Is there a record that never leaves your record bag?
There are so many records that never leave my box. As my mate once said ‘F**king Hell Billy, how big is that box’! (Well I suppose we carry flash drives too now right ?) There are so many but I’ll choose one Mr Fingers ‘Mystery Of Love’, House music perfection personified!
Billy Caldwell: When I first met you around 2002/03 it took me WEEKS to finally convince you to come and DJ with me at funnily enough ‘Greg’s (Brier – the owner of Good Room) Groovejet Club on Varrick Street. You had said you’d ‘retired’ but you finally caved in and I’ll never forget the night you walked into the club, (I’m sure it was pouring in rain too that night and it was like the scene from a Movie) you had two records boxes full of gems and I guess that night was when you came of of retirement and since then we have played together literally 100s of times! How does this second phase of an already incredibly influential career compare to the New York scene of the ’80s and how does it feel to have kids coming up to you in Frankfurt or London telling you now how you changed their lives for the better?
Justin Strauss: I feel incredibly lucky to have meet you at that time. After doing many, many remixes and DJing at some of the best clubs and parties in New York, I was wanting to try some other things. I signed a publishing deal with Warner Chappell Music and starting working with some non dance acts and artists. I always kept my ears open to what was going on in the clubs, and I was still going to the the record shops every week and buying the latest 12’s. When I met you, I was itching to get back to DJing and you pushed me back into it, and I’m forever grateful. We bonded instantly over records, DJ’s, and clubs. And a good curry. It’s so rewarding and amazing to still be doing what I love to do. Getting the love and appreciation for my past work and my current work is just the best feeling in the world.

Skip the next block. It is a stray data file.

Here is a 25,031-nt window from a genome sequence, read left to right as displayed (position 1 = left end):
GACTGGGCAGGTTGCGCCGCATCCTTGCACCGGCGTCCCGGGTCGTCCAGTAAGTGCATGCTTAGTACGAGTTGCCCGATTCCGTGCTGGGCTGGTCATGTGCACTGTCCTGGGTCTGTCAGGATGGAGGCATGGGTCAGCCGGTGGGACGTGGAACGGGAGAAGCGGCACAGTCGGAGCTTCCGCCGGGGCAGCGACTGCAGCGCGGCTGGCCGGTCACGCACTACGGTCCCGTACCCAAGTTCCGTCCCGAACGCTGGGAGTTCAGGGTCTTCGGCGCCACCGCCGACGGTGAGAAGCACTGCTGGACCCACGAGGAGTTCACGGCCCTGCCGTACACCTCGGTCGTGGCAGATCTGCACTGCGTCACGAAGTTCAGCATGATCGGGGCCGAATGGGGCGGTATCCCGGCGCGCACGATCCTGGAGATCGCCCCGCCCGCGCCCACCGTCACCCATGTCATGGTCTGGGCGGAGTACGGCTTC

You have DJed some of the most Iconic New York City clubs , from Area , The Ritz , The Mudd Club ..the list goes on and on! Name three records from each of the clubs that for you were not only anthems but that also summed up the spirit of those particular spaces ?
J: Ok. Here it goes. The Mudd Club. My first dj gig.
1. The Slits - I Heard It Through The Grapevine
2. Liquid Liquid - Cavern
3. Grauzone – Eisebar
1. Pete Shelley – Witness The Change
2. Wide Boy Awake - Slang Teacher
3. Yello - Bostich
1. Robert Owens - Bring Down The Walls
2. Yaz - Situation
3. Joyce Sims - All and All
Now on you, a record that never leaves your box and why it means so much to you?
So many records. But in the last few years one that I can’t and won’t stop playing is Matias Aguayo “Walter Neff”. It just sounds like every club I ever worked at and it never fails to get someone coming up to me to ask what it is, every time.
Justin and Billy are taking over the Bad Room, playing all night long, for Love Tempo on May 21. They’ll be joined by Bicep and Jacques Renault in the Good Room. Buy your tickets here.